Friday, November 21, 2014

Cooking And Entertaining: Cheese Plate

This cheese plate had Camembert, apricots, pistachios, Manchego, membrillo
 and crackers.  I did break the unflavored bread rule 
and added homemade
 Cheez It's (click here for the recipe)

About a month ago, a friend and I took a class titled “Building the Perfect Cheese Plate” taught by Adam Centamore.  Adam managed a cheese shop in Cambridge and now manages a wine shop-he’s a foodie and has vast knowledge on wine, cheese, charcuterie, condiments and how to pair them all together.

Taking the class was a great experience, and we learned a lot.  Here are a few of the highlights:
  • If you are serving cheese in courses, start from the mildest in flavor (for example, a goat cheese) and subsequently serve stronger cheeses (blue cheeses are considered the strongest)
  • If serving cheese as the dessert course, serve 1-3 cheeses.  For a wine and cheese party, serve 3-6 cheeses
  • For each cheese, purchase about 1 ounce per person 
  • Use thinner knives with runnier cheeses.  For example, use a thin bladed knife with Brie or Camembert, but use a short thick knife with a hard cheese like Parmigiano Reggiano
  • Remove cheese from the refrigerator about 1 hour before serving
  • Serve cheese with unflavored breads like baguettes, water crackers or Italian taralli crackers
  • Eat cheese within one week of purchasing
  • Remove the dark rind from cheese
  • When pairing condiments with cheese, remember “what grows together goes together”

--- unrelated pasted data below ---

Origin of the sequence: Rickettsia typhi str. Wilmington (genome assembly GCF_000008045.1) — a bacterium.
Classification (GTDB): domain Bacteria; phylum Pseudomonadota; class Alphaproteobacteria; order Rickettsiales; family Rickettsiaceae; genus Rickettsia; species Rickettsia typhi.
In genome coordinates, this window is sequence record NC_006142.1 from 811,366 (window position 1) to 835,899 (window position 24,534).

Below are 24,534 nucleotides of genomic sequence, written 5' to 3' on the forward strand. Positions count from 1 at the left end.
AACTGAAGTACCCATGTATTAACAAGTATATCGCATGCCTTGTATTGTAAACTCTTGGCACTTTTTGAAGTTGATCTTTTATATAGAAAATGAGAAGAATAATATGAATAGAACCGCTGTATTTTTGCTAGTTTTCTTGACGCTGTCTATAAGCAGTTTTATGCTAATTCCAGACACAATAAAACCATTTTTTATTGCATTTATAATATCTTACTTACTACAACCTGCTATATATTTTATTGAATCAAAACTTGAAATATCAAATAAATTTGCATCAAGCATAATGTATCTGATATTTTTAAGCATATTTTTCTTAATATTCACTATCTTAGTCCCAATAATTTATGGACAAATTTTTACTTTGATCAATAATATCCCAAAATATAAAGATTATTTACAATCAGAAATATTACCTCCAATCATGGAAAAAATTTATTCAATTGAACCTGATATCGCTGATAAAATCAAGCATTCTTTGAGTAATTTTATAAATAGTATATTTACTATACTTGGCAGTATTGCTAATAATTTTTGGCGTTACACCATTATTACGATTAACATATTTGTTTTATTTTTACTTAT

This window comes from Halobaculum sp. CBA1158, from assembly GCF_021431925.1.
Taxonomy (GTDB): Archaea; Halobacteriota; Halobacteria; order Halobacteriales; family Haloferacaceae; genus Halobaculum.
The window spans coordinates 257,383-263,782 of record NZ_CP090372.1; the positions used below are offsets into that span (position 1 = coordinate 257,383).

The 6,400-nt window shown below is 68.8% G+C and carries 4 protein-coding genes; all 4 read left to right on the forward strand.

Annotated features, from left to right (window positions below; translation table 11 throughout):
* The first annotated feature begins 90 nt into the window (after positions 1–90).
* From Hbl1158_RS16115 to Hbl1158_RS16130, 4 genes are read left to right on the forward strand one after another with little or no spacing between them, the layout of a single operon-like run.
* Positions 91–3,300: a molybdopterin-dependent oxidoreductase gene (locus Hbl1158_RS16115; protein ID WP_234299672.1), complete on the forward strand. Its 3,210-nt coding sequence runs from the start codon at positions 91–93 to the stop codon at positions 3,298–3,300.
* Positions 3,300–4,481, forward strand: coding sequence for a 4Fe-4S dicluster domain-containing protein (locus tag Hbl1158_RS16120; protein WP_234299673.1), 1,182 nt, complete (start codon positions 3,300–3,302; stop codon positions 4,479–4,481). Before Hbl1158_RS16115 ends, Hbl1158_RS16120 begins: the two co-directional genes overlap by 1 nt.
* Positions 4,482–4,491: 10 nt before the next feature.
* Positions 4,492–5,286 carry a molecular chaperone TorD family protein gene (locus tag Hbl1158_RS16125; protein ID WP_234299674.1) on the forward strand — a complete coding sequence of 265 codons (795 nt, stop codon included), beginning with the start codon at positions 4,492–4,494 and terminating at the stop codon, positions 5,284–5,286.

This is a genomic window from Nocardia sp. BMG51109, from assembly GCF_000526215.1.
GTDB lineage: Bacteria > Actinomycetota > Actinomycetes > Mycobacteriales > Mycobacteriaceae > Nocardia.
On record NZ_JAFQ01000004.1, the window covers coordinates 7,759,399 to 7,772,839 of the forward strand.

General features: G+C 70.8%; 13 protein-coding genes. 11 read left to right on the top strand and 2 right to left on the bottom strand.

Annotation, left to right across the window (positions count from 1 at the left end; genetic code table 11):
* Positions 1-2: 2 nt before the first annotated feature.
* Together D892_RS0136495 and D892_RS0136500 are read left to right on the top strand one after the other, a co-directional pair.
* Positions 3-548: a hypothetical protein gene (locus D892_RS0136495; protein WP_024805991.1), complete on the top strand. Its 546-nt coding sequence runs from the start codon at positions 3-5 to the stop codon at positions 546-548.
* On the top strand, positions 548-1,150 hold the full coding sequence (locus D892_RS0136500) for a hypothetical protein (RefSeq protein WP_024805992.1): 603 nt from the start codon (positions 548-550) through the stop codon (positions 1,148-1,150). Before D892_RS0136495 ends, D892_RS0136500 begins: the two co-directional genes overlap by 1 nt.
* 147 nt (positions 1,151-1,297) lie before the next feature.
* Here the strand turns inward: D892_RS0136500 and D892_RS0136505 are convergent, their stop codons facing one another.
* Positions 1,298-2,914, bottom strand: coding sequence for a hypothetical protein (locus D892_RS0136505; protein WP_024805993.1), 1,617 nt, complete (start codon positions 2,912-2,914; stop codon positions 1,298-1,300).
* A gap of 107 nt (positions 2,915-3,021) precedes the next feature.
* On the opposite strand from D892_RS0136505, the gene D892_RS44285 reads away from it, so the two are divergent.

• Serve lighter foods and wines with milder cheeses and heavier foods and wines with stronger cheeses. 
  • For those of us of who don’t want to think about how to pair cheese, condiments and wine, here is what Adam served to our class:
         1.  Goat cheese with dried apricots and Sauvignon Blanc
         2.  Robiola tre latte (goat, cow and sheep milk cheese) with rose hip preserves
              and white Rioja
         3.  Camembert with apple cider jelly and white Rioja
         4.  Comté with strawberry jam and Nero d’Avola
         5.  Manchego with Membrillo (quince paste) and Nero d’Avola
         6.  Parmigiano-Reggiano with Balsamic vinegar and Douro
         7.  Fourme d’Ambert with dark chocolate and Douro (Yes-dark chocolate! It was
  • Remember-there are no hard rules for pairing wine, cheese and condiments.  Pair what you like!

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